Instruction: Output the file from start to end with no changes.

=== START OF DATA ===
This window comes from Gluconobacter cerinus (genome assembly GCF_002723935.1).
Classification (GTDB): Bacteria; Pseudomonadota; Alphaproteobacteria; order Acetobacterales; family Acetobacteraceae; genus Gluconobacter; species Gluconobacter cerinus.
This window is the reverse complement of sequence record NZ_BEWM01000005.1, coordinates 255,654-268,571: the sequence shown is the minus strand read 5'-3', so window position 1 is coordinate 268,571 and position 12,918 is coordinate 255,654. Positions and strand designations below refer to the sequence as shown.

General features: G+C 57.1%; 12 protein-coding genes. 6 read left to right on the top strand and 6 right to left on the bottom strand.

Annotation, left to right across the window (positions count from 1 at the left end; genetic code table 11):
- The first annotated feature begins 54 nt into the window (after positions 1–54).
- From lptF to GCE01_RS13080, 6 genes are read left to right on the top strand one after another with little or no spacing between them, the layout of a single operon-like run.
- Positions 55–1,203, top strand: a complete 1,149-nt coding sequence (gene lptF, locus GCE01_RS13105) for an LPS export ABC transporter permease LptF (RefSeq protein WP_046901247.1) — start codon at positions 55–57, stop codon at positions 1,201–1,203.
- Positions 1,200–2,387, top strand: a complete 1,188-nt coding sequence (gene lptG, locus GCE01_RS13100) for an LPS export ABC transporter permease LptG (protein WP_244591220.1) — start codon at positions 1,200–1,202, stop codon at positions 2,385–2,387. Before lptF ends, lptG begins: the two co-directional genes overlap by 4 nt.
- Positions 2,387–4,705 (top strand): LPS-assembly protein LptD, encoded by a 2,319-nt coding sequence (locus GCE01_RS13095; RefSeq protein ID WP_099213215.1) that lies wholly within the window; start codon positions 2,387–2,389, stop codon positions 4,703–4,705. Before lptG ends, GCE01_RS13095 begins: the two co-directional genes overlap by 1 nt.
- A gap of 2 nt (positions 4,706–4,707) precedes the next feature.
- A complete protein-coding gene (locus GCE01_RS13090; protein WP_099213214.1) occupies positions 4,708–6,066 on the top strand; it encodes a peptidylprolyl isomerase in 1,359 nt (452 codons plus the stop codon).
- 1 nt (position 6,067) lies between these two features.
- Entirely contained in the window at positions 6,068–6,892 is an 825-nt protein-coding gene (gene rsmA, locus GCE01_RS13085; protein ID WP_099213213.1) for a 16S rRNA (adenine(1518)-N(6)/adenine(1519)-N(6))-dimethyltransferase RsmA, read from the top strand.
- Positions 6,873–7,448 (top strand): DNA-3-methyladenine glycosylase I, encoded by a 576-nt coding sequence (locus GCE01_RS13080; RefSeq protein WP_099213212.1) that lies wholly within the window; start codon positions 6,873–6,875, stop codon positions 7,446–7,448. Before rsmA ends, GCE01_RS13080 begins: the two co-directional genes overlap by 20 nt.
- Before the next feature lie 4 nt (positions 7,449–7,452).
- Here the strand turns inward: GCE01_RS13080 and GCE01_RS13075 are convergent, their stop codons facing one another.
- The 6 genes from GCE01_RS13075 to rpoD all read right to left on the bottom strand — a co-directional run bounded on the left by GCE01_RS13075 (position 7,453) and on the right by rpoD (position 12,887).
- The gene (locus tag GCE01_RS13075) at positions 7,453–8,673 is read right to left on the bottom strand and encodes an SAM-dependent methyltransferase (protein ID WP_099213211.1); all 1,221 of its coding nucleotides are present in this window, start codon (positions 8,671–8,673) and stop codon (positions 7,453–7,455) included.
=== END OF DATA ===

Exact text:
This window comes from Gluconobacter cerinus (genome assembly GCF_002723935.1).
Classification (GTDB): Bacteria; Pseudomonadota; Alphaproteobacteria; order Acetobacterales; family Acetobacteraceae; genus Gluconobacter; species Gluconobacter cerinus.
This window is the reverse complement of sequence record NZ_BEWM01000005.1, coordinates 255,654-268,571: the sequence shown is the minus strand read 5'-3', so window position 1 is coordinate 268,571 and position 12,918 is coordinate 255,654. Positions and strand designations below refer to the sequence as shown.

General features: G+C 57.1%; 12 protein-coding genes. 6 read left to right on the top strand and 6 right to left on the bottom strand.

Annotation, left to right across the window (positions count from 1 at the left end; genetic code table 11):
- The first annotated feature begins 54 nt into the window (after positions 1–54).
- From lptF to GCE01_RS13080, 6 genes are read left to right on the top strand one after another with little or no spacing between them, the layout of a single operon-like run.
- Positions 55–1,203, top strand: a complete 1,149-nt coding sequence (gene lptF, locus GCE01_RS13105) for an LPS export ABC transporter permease LptF (RefSeq protein WP_046901247.1) — start codon at positions 55–57, stop codon at positions 1,201–1,203.
- Positions 1,200–2,387, top strand: a complete 1,188-nt coding sequence (gene lptG, locus GCE01_RS13100) for an LPS export ABC transporter permease LptG (protein WP_244591220.1) — start codon at positions 1,200–1,202, stop codon at positions 2,385–2,387. Before lptF ends, lptG begins: the two co-directional genes overlap by 4 nt.
- Positions 2,387–4,705 (top strand): LPS-assembly protein LptD, encoded by a 2,319-nt coding sequence (locus GCE01_RS13095; RefSeq protein ID WP_099213215.1) that lies wholly within the window; start codon positions 2,387–2,389, stop codon positions 4,703–4,705. Before lptG ends, GCE01_RS13095 begins: the two co-directional genes overlap by 1 nt.
- A gap of 2 nt (positions 4,706–4,707) precedes the next feature.
- A complete protein-coding gene (locus GCE01_RS13090; protein WP_099213214.1) occupies positions 4,708–6,066 on the top strand; it encodes a peptidylprolyl isomerase in 1,359 nt (452 codons plus the stop codon).
- 1 nt (position 6,067) lies between these two features.
- Entirely contained in the window at positions 6,068–6,892 is an 825-nt protein-coding gene (gene rsmA, locus GCE01_RS13085; protein ID WP_099213213.1) for a 16S rRNA (adenine(1518)-N(6)/adenine(1519)-N(6))-dimethyltransferase RsmA, read from the top strand.
- Positions 6,873–7,448 (top strand): DNA-3-methyladenine glycosylase I, encoded by a 576-nt coding sequence (locus GCE01_RS13080; RefSeq protein WP_099213212.1) that lies wholly within the window; start codon positions 6,873–6,875, stop codon positions 7,446–7,448. Before rsmA ends, GCE01_RS13080 begins: the two co-directional genes overlap by 20 nt.
- Before the next feature lie 4 nt (positions 7,449–7,452).
- Here the strand turns inward: GCE01_RS13080 and GCE01_RS13075 are convergent, their stop codons facing one another.
- The 6 genes from GCE01_RS13075 to rpoD all read right to left on the bottom strand — a co-directional run bounded on the left by GCE01_RS13075 (position 7,453) and on the right by rpoD (position 12,887).
- The gene (locus tag GCE01_RS13075) at positions 7,453–8,673 is read right to left on the bottom strand and encodes an SAM-dependent methyltransferase (protein ID WP_099213211.1); all 1,221 of its coding nucleotides are present in this window, start codon (positions 8,671–8,673) and stop codon (positions 7,453–7,455) included.